Premiumize or Perish
Wednesday, 17 September 2008

ROGER COHEN

Thomas Pinnau, an executive at Mars Inc., the world's No. 1 chocolate maker, has an enviable title: Vice President/Indulgence.

Now, in these times of plunging stock prices and falling sales, you'd think Pinnau might be struggling to get people to indulge. It makes sense to drop needless pleasures when cash is short. But this is a recession in which indulgence is thriving, a phenomenon that says much about our world.
 
Mars, whose M&M's brand is almost as ubiquitous as Coke, has chosen a downturn to introduce a new version of the classic candy called M&M's Premiums. They are to regular M&M's what a glass of Swarovski crystal is to a plastic mug.
 
Costing about double their plebeian antecedents, M&M's Premiums come in hour-glass shaped re-sealable boxes with oval windows allowing a glimpse of the gem-like candies — finished in a marbleized topcoat of electric turquoise blue (for the chocolate almond version) or granite-like magenta purple (for the triple chocolate.)
 
In all there are five flavors — mocha, mint chocolate and raspberry almond complete the range — for these pearls of confectionery, stripped of the candy shell that have characterized M&M's since their introduction in 1941.
 
At a recessionary moment, when corporations from Lehman to Merrill Lynch are casting around for a Vice President/Survival, I asked Pinnau, who's German, what sense it makes to introduce designer M&M's with a price tag to match.
 
A bundle of sense, he said.
 
The premium chocolate segment, which more than doubled in size to a $2 billion market between 2001 and 2006, is still growing "twice as fast as mainstream." Although that year-on-year growth rate has dropped in recent months to "between 5 and 10 percent from close to 20 percent," it remains vigorous.
 
This is the world of "premiumization," a buzzword among global corporations at a time when the luxury market is still expected to jump more than 70 percent to $450 billion by 2012.
 
I'll try to explain. Wealth is not so much diminishing, although it certainly looks that way right now on Wall Street, as it is shifting to emergent recession-resilient elites in places like Russia, China, India, Dubai and Brazil. They want the same status symbols and brands the world over.
 
But nobody likes to look like everyone else or consume the same way. The result is what marketers call a "differentiation frenzy." It's particularly acute because, in a postideological world, who you are is defined less by what you think — if you think at all — than by what you purchase and eat.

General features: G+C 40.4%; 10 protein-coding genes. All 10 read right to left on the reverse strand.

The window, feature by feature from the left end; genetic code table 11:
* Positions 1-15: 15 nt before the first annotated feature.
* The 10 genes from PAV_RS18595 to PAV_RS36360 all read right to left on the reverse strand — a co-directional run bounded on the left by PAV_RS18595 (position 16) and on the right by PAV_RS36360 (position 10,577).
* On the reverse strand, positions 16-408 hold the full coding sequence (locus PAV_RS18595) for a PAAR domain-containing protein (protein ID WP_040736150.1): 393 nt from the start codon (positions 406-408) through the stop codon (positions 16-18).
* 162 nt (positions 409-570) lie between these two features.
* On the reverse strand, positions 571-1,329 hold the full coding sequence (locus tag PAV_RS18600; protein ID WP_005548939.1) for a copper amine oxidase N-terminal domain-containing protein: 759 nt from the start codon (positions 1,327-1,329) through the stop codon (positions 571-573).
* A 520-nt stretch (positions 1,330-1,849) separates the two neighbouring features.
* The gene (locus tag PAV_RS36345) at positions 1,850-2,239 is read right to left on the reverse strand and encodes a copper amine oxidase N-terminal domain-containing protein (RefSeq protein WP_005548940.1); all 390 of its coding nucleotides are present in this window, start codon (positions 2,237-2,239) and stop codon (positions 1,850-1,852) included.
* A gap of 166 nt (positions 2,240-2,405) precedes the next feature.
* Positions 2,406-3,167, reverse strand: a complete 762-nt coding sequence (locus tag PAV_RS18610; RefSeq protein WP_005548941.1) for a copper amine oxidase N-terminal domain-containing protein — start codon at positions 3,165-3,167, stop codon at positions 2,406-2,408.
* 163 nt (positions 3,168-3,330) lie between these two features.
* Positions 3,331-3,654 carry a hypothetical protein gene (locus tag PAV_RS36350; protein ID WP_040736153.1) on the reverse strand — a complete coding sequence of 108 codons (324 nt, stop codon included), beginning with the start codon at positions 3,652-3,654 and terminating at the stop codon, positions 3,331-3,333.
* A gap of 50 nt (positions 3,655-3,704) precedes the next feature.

Tell me how you shop and I'll tell you who you are, whether in Shanghai or San Francisco.
 
A differentiation frenzy spawns things like Tasmanian Rain water, which justifies its price tag (up to $25 for a 750-millileter bottle in luxury hotels) because it's collected "just minutes from where the World Meteorological Organization records the world's purest air."
 
In similar mode, you have Renova Black, a "fashionable" toilet paper; jewel-studded cell phones priced at $5,000 and up; Porsche baby strollers; Evian's limited-release "Palace" water; computer mice decorated with exquisite crystal; and of course olive oil so virgin pure the only indecent thing about it is its price.
 
"You have more and more discerning customers looking for forms of individual expression," Pinnau said.
 
Individualization and customization are two other marketing buzzwords. You can now order regular M&M's online with an image of your face on them. This enables you to eat yourself, so to speak, an act in which narcissism and individualization merge. Yum.
 
I'd say premiumization is a pretty good emblem for our 21st-century world. The growth of a global elite is accompanied by a hollowing out of the middle. The base of the social pyramid remains large. Staples like rice and corn still sell; superluxury water (whatever that may be) sells; stuff in the middle does less well. Countries like Mexico increasingly resemble two societies: enclaves of Santa Barbara surrounded by Santa Nada.
 
That's a world in which superpremium products boasting authenticity and purity (Mars practices a "bean-to-bar" quality standard) thrive even in a recession.
 
At the start of Fashion Week here in New York, I went to an M&M's Premiums event featuring Eva Longoria Parker, a star of "Desperate Housewives," the mega-hit ABC series. A sexy green M&M's character got things going — "Helloooo my darling fashionistas! Look at this year's must-have accessory, shimmering chocolate gems!" — before Eva appeared in a sequined mocha outfit and sighed in loving supplication to Premiums as photographers oohed and aahed.
 
"I'm not really a brand person," she told me in an interview afterward, "but I thought, how cool, 67 years with no change in look, and now this! It's a bit of escape, and cheaper than a Hawaiian vacation!"
 
In a premiumized, Desperate-Houswives recession, things are a little different. Image trumps logic. Adapt or perish.
Roger Cohen joined The New York Times in 1990. He was a foreign correspondent for more than a decade before becoming Foreign Editor in 2001.

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